The short façade to the eastern façade is mainly Alucobond panels, again gridded and broken by the ‘Farmers’ coding technique, but using Morse code. The result is an archived sign, re-archived within the new building’s façade, which acknowledges the original sign’s existence.

The final part of the façade is the mirror-finish stainless steel faceted soffit, referenced from Paul Pascoe’s Christchurch Airport domestic terminal, which was being demolished at the time.

We thought that it would be great to archive the hidden sign into the new façade and ended up spelling out ‘Farmers’ in binary code. We spaced the façade fins evenly across the building and then associated a 1 or a 0 to each fin. Where it was a 1, the fin was removed.

The material behind the fins is Alucobond panel in a metallic black reflective finish. This, in combination with the glazing, caused a subtle moiré effect with more shadows and reflections than originally intended.

The short façade to the eastern façade is mainly Alucobond panels, again gridded and broken by the ‘Farmers’ coding technique, but using Morse code. The result is an archived sign, re-archived within the new building’s façade, which acknowledges the original sign’s existence.

The final part of the façade is the mirror-finish stainless steel faceted soffit, referenced from Paul Pascoe’s Christchurch Airport domestic terminal, which was being demolished at the time.

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The use of the gold cladding on the Rhodes House is very unusual. How did this come about and what challenges were there with this design decision?

Rhodes House has a strong base concept of old and new. As a rebuild home resulting from the Christchurch earthquakes, there was a responsibility to design something as good or better than the previous building.

The concept was a ‘cabinet of curiosities’, which informed all the design decisions for the building. The project is loaded with references to architecture, art, family, Christchurch, etc.

Externally, we wanted to create a contrast between a traditional gable form and a sleek box: a type of jewellery box. We ran the idea of the gold shingles past the client and they were thrilled with the choice, slightly to our surprise!

The biggest challenges for the choice of the shingles was that they are actually made of copper, which can cause run off issues to different claddings. For this reason, the light grey roof to the concrete pavilions is copper too (Tecu Zinn).

What are some of your preferred materials and products for façades?

We like using materials that are true to themselves: honest materials. We are not keen on products that are portraying another material.

What are your thoughts on the use of eye-catching façades in urban areas, do they create too much 'noise' with other buildings very close by?

No, I don’t think so, it always depends on the quality of the design and the contextual relationship. Contrast between buildings can be good, as it can make the buildings in the streetscape read clearer and make them stand out for their own merits.

Do you think that Kiwi architecture is bold enough – or are architects here a little scared to create buildings with such distinctive, unusual façades?

It can be in some cases, we have a lot of similar response scenarios to physical context, which develops a local/New Zealand vernacular.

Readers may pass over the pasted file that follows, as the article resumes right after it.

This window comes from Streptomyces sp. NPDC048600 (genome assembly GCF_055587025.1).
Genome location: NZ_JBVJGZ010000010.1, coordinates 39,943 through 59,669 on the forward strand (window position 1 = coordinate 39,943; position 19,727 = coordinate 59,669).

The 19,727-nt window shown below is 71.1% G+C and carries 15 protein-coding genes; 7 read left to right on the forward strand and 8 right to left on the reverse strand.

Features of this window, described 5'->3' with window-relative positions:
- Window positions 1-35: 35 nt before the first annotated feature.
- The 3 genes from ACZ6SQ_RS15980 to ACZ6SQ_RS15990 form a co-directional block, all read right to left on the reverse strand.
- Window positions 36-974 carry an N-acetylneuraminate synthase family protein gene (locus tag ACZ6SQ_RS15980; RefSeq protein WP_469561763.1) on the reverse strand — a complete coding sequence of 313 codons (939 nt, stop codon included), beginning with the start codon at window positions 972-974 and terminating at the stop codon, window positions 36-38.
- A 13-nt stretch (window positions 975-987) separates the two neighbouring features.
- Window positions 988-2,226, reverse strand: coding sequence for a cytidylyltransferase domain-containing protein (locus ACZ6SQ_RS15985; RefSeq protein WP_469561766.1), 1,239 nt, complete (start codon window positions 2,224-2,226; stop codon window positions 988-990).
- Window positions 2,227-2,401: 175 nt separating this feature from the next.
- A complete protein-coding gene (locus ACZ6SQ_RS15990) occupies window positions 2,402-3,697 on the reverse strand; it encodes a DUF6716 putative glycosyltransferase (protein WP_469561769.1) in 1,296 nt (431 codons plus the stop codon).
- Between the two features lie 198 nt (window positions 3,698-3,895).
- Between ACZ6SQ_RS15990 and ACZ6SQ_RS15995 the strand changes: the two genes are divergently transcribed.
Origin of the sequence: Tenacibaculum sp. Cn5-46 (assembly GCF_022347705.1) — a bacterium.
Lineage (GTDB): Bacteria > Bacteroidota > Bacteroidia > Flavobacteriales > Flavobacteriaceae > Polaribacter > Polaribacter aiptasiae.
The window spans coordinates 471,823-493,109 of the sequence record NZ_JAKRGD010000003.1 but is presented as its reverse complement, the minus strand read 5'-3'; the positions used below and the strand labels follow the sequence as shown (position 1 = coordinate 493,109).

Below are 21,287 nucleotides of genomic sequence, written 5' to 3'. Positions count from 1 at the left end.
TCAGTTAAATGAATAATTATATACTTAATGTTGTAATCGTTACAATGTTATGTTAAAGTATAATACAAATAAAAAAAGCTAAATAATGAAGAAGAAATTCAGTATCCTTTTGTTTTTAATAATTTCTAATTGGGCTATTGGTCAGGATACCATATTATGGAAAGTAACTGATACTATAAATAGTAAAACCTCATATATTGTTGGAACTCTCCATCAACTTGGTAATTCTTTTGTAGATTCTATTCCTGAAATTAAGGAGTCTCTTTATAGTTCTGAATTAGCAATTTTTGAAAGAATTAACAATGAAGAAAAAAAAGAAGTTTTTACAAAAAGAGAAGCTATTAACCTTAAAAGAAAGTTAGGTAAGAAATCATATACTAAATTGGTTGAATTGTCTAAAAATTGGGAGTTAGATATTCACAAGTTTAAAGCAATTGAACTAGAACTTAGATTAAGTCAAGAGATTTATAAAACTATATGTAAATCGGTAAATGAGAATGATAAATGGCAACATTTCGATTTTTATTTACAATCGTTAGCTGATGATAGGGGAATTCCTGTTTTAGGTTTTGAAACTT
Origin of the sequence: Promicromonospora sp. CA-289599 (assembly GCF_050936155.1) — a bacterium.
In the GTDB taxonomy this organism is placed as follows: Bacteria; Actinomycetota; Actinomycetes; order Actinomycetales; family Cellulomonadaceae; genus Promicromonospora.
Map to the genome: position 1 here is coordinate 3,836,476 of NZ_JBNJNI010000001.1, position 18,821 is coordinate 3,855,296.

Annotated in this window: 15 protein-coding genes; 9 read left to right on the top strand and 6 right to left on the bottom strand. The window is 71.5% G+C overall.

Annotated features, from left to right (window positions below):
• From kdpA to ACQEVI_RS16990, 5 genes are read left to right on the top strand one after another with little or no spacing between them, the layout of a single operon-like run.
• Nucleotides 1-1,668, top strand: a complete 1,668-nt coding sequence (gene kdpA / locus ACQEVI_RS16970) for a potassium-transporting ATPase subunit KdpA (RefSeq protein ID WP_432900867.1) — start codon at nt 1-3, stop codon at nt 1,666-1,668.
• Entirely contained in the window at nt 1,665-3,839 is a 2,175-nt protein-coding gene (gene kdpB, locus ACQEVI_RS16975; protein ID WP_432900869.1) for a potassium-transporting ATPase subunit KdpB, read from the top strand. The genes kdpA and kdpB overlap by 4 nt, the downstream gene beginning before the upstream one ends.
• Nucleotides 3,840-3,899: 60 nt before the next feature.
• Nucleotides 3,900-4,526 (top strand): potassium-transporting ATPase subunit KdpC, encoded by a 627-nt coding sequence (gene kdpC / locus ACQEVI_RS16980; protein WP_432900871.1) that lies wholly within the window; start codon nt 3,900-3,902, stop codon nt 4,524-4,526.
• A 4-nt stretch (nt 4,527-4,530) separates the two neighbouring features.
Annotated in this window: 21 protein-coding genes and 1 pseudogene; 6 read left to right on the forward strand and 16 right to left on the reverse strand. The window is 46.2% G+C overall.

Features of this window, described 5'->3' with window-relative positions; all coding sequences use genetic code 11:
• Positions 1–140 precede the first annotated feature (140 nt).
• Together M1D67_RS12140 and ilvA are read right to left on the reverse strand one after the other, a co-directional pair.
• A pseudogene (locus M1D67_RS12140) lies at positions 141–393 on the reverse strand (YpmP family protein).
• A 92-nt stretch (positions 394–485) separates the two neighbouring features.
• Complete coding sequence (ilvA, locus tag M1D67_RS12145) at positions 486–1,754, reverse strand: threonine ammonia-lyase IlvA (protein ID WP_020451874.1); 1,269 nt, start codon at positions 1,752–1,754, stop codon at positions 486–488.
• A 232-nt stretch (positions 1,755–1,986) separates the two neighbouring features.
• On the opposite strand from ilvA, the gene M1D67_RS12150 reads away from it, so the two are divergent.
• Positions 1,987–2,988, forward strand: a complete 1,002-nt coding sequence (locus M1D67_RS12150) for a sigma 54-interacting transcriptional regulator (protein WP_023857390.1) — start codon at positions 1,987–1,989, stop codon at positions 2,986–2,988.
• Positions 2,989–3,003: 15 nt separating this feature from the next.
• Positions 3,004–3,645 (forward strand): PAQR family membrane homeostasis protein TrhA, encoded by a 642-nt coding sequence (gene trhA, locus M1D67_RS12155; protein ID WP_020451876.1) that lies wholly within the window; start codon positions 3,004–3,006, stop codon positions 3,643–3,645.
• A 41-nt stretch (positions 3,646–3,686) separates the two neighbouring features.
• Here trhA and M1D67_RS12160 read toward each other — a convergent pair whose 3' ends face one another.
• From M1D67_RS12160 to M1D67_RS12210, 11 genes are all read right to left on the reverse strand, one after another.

After studying at RMIT University and living in Melbourne, I enjoyed the city’s strong architectural discourse, there is a lot of experimentation and creative critique, something that is not as prevalent here in Christchurch. Hopefully, the city can become like this, I would love to see architects pushing bold concepts and producing projects with more rigour and intent.

Words by ArchiPro editor Amelia Melbourne-Hayward.

The use of the gold cladding on the Rhodes House is very unusual. How did this come about and what challenges were there with this design decision?

Rhodes House has a strong base concept of old and new. As a rebuild home resulting from the Christchurch earthquakes, there was a responsibility to design something as good or better than the previous building.

The concept was a ‘cabinet of curiosities’, which informed all the design decisions for the building. The project is loaded with references to architecture, art, family, Christchurch, etc.

Externally, we wanted to create a contrast between a traditional gable form and a sleek box: a type of jewellery box. We ran the idea of the gold shingles past the client and they were thrilled with the choice, slightly to our surprise!

The biggest challenges for the choice of the shingles was that they are actually made of copper, which can cause run off issues to different claddings. For this reason, the light grey roof to the concrete pavilions is copper too (Tecu Zinn).

What are some of your preferred materials and products for façades?

We like using materials that are true to themselves: honest materials. We are not keen on products that are portraying another material.

What are your thoughts on the use of eye-catching façades in urban areas, do they create too much 'noise' with other buildings very close by?

No, I don’t think so, it always depends on the quality of the design and the contextual relationship. Contrast between buildings can be good, as it can make the buildings in the streetscape read clearer and make them stand out for their own merits.

Do you think that Kiwi architecture is bold enough – or are architects here a little scared to create buildings with such distinctive, unusual façades?

It can be in some cases, we have a lot of similar response scenarios to physical context, which develops a local/New Zealand vernacular.

After studying at RMIT University and living in Melbourne, I enjoyed the city’s strong architectural discourse, there is a lot of experimentation and creative critique, something that is not as prevalent here in Christchurch. Hopefully, the city can become like this, I would love to see architects pushing bold concepts and producing projects with more rigour and intent.

Words by ArchiPro editor Amelia Melbourne-Hayward.